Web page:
Jonathan Crompton is a board member of Justice Without Borders (JWB). He is also a Hong Kong-based litigator in international law firm RPC .
Jonathan has worked with JWB since 2015. His unwavering support for our cause has followed his professional journey over the past eight years. At the heart of it all is a marriage between our mission – to advance access to justice to migrant domestic workers (MDWs) – to what Jonathan describes as his core beliefs.
“I was and am committed to the importance and message of JWB, which is that everybody should be able to have a fair shot through the legal and court system of Hong Kong and elsewhere, no matter who they are,” he said. “That’s the core message that really resonates with me.”
Jonathan’s private practice work focuses on major cross-border commercial and banking disputes. He also leads the cyber breach incident response team at his firm. Like many of our other legal practitioner supporters and partners, assisting JWB on civil litigation matters involving MDWs requires not only a fundamental willingness to help but also a desire to look beyond the needs of major corporations, and apply the lessons from their daily practice to help individuals who are less privileged.
“JWB matters can be a bit more challenging because there’s a direct personal impact,” said Jonathan. “You are often dealing with individuals who are upset – they don’t understand why they have been treated the way they have and genuinely need someone to say that they believe them and are on their side.”
The work can be a little out of his “comfort zone” in terms of professional practice, says Jonathan, but in those situations he can call on the expertise of other law firm partners of JWB. This is a negligible hurdle in the grand scheme of things.
There are layers at play here, he explains. It is not just about winning the cases for MDWs but also working to make employers, authorities and the legal aid departments think twice before behaving badly or simply dismissing claims. According to Jonathan, it’s a journey towards “raising the bar”.
“To me, as a litigator, I focus on the fact that we can help migrant domestic workers,” said Jonathan. “They shouldn’t have to flee the country when they have been mistreated and they shouldn’t believe that if and when they leave, that’s it for their case, they’re done. There should be cross-border civil and criminal recourse for that, just as there would be for anybody else.”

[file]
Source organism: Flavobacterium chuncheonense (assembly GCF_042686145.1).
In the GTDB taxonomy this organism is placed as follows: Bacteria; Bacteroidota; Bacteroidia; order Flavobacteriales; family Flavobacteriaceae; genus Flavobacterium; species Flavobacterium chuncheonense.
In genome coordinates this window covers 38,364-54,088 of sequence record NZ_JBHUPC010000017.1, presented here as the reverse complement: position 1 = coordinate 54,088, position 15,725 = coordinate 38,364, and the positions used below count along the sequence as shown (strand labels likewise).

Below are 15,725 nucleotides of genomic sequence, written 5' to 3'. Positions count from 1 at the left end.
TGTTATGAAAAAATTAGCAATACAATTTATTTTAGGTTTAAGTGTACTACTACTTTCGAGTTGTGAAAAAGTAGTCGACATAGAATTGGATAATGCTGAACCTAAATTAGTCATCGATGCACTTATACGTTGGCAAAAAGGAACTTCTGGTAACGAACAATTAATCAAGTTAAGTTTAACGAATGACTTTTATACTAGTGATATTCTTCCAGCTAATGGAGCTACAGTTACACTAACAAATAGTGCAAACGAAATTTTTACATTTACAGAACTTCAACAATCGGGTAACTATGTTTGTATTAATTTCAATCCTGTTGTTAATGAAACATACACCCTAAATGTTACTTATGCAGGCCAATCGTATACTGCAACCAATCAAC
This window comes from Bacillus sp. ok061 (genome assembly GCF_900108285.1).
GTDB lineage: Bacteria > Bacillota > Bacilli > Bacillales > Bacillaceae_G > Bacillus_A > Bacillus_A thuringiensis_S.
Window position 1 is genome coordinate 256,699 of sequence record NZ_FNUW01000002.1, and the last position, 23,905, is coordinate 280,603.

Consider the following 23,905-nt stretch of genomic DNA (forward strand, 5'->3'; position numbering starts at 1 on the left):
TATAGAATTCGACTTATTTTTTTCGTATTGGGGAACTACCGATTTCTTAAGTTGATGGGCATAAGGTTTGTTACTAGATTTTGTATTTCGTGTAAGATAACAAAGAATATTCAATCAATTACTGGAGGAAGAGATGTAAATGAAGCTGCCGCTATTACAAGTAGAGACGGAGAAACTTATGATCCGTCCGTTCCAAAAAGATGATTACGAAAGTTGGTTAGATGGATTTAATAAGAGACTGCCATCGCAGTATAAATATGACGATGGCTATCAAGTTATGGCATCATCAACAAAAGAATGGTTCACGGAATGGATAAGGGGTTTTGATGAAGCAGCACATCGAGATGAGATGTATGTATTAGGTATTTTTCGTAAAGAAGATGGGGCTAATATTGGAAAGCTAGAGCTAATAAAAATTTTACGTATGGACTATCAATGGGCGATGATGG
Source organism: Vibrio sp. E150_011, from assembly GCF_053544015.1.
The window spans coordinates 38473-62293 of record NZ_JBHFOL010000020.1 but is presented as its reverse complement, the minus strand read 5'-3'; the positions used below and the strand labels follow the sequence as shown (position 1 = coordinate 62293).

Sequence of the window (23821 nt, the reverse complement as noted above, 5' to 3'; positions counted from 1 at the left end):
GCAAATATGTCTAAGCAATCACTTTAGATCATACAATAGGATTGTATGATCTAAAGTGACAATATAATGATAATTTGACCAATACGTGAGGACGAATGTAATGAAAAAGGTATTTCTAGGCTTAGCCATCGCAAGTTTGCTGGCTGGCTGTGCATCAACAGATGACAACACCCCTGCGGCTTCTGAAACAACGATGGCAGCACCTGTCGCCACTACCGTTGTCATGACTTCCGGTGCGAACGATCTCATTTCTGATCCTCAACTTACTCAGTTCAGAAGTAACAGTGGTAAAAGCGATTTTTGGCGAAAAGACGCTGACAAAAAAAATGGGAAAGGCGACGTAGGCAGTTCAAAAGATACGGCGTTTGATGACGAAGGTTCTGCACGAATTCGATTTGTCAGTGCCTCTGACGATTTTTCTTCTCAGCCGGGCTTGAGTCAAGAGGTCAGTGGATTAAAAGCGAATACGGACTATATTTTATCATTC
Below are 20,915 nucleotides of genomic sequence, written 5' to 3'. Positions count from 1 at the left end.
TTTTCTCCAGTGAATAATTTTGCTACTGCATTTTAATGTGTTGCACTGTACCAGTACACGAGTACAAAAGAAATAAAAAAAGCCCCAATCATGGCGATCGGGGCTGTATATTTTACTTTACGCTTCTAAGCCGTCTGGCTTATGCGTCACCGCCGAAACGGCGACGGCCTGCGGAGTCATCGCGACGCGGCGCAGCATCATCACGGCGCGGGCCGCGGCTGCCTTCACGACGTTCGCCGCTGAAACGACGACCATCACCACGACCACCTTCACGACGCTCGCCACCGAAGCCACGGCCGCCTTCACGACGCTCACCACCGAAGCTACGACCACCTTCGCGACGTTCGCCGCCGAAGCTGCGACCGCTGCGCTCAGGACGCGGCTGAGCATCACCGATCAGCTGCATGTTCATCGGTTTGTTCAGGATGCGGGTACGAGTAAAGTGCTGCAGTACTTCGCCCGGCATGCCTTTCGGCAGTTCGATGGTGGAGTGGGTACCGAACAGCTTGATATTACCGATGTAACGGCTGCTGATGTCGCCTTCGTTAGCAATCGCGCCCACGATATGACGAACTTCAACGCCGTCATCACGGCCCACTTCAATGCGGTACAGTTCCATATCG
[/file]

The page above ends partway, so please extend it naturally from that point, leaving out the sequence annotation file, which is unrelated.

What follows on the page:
But to understand the struggles that MDWs face, one has to first look at the backdrop of how Hong Kong really works, “how it ticks,” he says.
“The work and support provided by migrant domestic workers has been proven to add significant value to the Hong Kong economy, freeing women to join the workforce and enabling dual household incomes. Yet, migrant domestic workers are still called ‘helpers’ (including in the English versions of HKSAR government terminology) and other terms that undermine their value as important employees,” he said.
As a JWB board member, Jonathan’s assistance and support goes beyond advising on specific cases. He is actively involved at the Board level, helping to arrange and attending the firm’s monthly board meetings, commenting on and approving corporation documentation, reviewing budgets, operations, and strategy.
He has also been involved in our mentorship programs in Hong Kong. In our first installation, Jonathan gave presentations on civil claims and disputes. He also provided hands-on support during mentor-mentee workshops discussing the types of issues that may arise and how to spot the first signs of legal problems that migrant domestic workers often face.
“I understand the mentorship programs have been extremely helpful – the mentees have gone out into the community to help identify other MDWs experiencing problems,” said Jonathan. “It’s what JWB does, creating and setting up structures, with a view to it no longer being needed.”
And in his time, the bright spots are shining brighter, even if it means they tend to follow stormy days. Each conversation or introduction he has made with regards to JWB not only reaffirms the organisation’s cause and mission but it also widens the network of supporters.
“Everyone that I talk to in my professional circles responds well to our message and mission,” he said. “The message resonates.”
“JWB’s goal is to work towards a societal and structural change so that it no longer needs to exist. It has been established for almost ten years and has made good progress, but it’s a long way from no longer being needed.”
By Jess Seah, PR Volunteer @ JWB
Platinum sponsor series features our platinum sponsors in 2021. They share their experience in teaming up with JWB, why they are passionate about helping migrant workers and how this partnership makes a difference.